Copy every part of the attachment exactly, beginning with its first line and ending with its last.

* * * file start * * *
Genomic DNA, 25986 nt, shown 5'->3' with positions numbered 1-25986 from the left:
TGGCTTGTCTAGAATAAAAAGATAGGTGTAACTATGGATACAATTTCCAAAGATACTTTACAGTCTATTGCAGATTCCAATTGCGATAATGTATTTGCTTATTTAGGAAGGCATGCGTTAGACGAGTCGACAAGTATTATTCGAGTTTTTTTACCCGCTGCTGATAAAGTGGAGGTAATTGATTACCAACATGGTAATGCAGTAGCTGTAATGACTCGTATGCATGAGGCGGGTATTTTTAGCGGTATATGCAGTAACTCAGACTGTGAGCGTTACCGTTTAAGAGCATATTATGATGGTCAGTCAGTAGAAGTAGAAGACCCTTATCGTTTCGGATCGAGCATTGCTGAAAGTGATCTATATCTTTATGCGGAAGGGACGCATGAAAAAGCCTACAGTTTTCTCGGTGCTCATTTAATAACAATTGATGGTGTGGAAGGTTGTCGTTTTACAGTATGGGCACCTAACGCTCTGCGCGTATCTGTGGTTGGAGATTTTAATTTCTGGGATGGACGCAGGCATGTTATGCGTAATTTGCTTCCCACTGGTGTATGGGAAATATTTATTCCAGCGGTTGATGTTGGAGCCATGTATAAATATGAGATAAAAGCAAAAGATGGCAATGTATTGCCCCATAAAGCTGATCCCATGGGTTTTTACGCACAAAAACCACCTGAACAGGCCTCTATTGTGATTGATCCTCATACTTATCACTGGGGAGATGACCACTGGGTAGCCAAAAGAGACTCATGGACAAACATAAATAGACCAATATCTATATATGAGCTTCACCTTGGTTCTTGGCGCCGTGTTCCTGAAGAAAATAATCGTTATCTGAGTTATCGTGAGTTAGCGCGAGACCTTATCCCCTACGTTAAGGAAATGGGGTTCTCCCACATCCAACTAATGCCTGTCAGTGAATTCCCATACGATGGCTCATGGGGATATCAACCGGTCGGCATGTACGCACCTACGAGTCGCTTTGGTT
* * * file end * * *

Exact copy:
Genomic DNA, 25986 nt, shown 5'->3' with positions numbered 1-25986 from the left:
TGGCTTGTCTAGAATAAAAAGATAGGTGTAACTATGGATACAATTTCCAAAGATACTTTACAGTCTATTGCAGATTCCAATTGCGATAATGTATTTGCTTATTTAGGAAGGCATGCGTTAGACGAGTCGACAAGTATTATTCGAGTTTTTTTACCCGCTGCTGATAAAGTGGAGGTAATTGATTACCAACATGGTAATGCAGTAGCTGTAATGACTCGTATGCATGAGGCGGGTATTTTTAGCGGTATATGCAGTAACTCAGACTGTGAGCGTTACCGTTTAAGAGCATATTATGATGGTCAGTCAGTAGAAGTAGAAGACCCTTATCGTTTCGGATCGAGCATTGCTGAAAGTGATCTATATCTTTATGCGGAAGGGACGCATGAAAAAGCCTACAGTTTTCTCGGTGCTCATTTAATAACAATTGATGGTGTGGAAGGTTGTCGTTTTACAGTATGGGCACCTAACGCTCTGCGCGTATCTGTGGTTGGAGATTTTAATTTCTGGGATGGACGCAGGCATGTTATGCGTAATTTGCTTCCCACTGGTGTATGGGAAATATTTATTCCAGCGGTTGATGTTGGAGCCATGTATAAATATGAGATAAAAGCAAAAGATGGCAATGTATTGCCCCATAAAGCTGATCCCATGGGTTTTTACGCACAAAAACCACCTGAACAGGCCTCTATTGTGATTGATCCTCATACTTATCACTGGGGAGATGACCACTGGGTAGCCAAAAGAGACTCATGGACAAACATAAATAGACCAATATCTATATATGAGCTTCACCTTGGTTCTTGGCGCCGTGTTCCTGAAGAAAATAATCGTTATCTGAGTTATCGTGAGTTAGCGCGAGACCTTATCCCCTACGTTAAGGAAATGGGGTTCTCCCACATCCAACTAATGCCTGTCAGTGAATTCCCATACGATGGCTCATGGGGATATCAACCGGTCGGCATGTACGCACCTACGAGTCGCTTTGGTT